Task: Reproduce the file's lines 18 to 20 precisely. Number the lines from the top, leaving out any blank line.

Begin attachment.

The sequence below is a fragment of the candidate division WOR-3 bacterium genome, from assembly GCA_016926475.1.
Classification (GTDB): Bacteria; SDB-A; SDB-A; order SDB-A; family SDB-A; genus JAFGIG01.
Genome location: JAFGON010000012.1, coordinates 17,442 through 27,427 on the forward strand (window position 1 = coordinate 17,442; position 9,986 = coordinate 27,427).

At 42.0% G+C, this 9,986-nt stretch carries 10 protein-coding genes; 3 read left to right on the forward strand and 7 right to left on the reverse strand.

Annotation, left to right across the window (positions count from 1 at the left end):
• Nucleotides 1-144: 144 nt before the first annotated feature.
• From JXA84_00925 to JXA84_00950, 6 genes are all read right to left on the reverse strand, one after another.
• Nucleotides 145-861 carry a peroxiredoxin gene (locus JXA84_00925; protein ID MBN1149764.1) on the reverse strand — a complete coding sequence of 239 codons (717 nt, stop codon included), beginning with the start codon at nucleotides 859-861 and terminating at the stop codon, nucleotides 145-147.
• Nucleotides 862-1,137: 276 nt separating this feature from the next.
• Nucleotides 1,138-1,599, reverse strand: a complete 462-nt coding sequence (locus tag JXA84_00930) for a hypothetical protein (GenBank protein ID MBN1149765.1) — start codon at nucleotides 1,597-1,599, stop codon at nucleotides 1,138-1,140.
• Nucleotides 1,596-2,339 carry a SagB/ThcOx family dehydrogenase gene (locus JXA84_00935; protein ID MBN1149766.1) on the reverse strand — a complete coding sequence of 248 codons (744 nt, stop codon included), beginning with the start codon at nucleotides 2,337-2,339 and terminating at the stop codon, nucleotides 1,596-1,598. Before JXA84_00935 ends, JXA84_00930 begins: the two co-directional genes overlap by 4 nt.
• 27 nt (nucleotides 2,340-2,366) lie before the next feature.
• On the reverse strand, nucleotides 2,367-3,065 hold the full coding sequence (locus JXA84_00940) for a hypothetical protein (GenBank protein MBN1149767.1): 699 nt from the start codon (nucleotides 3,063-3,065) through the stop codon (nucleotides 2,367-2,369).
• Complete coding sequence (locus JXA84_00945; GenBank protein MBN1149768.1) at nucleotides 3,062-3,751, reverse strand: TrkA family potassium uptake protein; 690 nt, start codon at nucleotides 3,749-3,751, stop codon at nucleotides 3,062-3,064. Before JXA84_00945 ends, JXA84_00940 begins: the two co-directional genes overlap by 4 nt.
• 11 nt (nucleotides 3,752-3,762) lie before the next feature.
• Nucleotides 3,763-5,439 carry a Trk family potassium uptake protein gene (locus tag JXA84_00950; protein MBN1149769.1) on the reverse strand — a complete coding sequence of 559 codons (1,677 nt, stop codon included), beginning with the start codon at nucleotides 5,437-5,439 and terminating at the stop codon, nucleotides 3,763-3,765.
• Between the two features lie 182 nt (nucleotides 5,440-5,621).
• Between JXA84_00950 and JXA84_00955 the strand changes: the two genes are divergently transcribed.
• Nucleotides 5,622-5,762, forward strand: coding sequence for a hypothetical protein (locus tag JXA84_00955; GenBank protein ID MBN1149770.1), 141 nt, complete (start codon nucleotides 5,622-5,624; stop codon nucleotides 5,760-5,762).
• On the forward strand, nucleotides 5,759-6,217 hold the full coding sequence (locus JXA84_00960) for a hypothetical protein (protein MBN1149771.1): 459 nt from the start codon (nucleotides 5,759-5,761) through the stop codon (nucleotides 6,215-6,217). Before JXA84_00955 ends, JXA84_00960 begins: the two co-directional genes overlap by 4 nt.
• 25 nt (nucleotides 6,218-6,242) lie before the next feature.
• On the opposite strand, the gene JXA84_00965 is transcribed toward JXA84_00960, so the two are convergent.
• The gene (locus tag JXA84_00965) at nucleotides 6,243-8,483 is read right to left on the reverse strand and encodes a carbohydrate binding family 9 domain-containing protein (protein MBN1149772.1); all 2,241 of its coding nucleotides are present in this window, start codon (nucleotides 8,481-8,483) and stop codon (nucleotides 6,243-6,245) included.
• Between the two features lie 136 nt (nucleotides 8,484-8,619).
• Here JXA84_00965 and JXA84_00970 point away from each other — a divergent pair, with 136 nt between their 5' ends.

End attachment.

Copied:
• Between JXA84_00950 and JXA84_00955 the strand changes: the two genes are divergently transcribed.
• Nucleotides 5,622-5,762, forward strand: coding sequence for a hypothetical protein (locus tag JXA84_00955; GenBank protein ID MBN1149770.1), 141 nt, complete (start codon nucleotides 5,622-5,624; stop codon nucleotides 5,760-5,762).
• On the forward strand, nucleotides 5,759-6,217 hold the full coding sequence (locus JXA84_00960) for a hypothetical protein (protein MBN1149771.1): 459 nt from the start codon (nucleotides 5,759-5,761) through the stop codon (nucleotides 6,215-6,217). Before JXA84_00955 ends, JXA84_00960 begins: the two co-directional genes overlap by 4 nt.